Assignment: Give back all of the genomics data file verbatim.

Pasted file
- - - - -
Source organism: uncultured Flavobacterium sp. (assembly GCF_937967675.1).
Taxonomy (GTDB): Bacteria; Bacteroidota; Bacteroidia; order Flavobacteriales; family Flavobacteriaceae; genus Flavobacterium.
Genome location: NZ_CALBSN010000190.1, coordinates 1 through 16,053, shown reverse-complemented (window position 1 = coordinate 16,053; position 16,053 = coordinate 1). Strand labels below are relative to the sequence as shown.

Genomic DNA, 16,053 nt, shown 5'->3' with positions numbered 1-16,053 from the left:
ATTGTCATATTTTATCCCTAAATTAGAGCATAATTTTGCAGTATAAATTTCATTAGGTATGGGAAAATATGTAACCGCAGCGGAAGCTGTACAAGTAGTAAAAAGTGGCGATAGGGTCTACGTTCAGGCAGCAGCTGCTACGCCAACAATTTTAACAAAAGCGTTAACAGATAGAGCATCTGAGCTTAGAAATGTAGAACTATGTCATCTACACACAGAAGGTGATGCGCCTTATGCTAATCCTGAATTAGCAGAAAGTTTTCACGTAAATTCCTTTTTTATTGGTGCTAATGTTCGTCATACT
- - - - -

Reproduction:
Source organism: uncultured Flavobacterium sp. (assembly GCF_937967675.1).
Taxonomy (GTDB): Bacteria; Bacteroidota; Bacteroidia; order Flavobacteriales; family Flavobacteriaceae; genus Flavobacterium.
Genome location: NZ_CALBSN010000190.1, coordinates 1 through 16,053, shown reverse-complemented (window position 1 = coordinate 16,053; position 16,053 = coordinate 1). Strand labels below are relative to the sequence as shown.

Genomic DNA, 16,053 nt, shown 5'->3' with positions numbered 1-16,053 from the left:
ATTGTCATATTTTATCCCTAAATTAGAGCATAATTTTGCAGTATAAATTTCATTAGGTATGGGAAAATATGTAACCGCAGCGGAAGCTGTACAAGTAGTAAAAAGTGGCGATAGGGTCTACGTTCAGGCAGCAGCTGCTACGCCAACAATTTTAACAAAAGCGTTAACAGATAGAGCATCTGAGCTTAGAAATGTAGAACTATGTCATCTACACACAGAAGGTGATGCGCCTTATGCTAATCCTGAATTAGCAGAAAGTTTTCACGTAAATTCCTTTTTTATTGGTGCTAATGTTCGTCATACT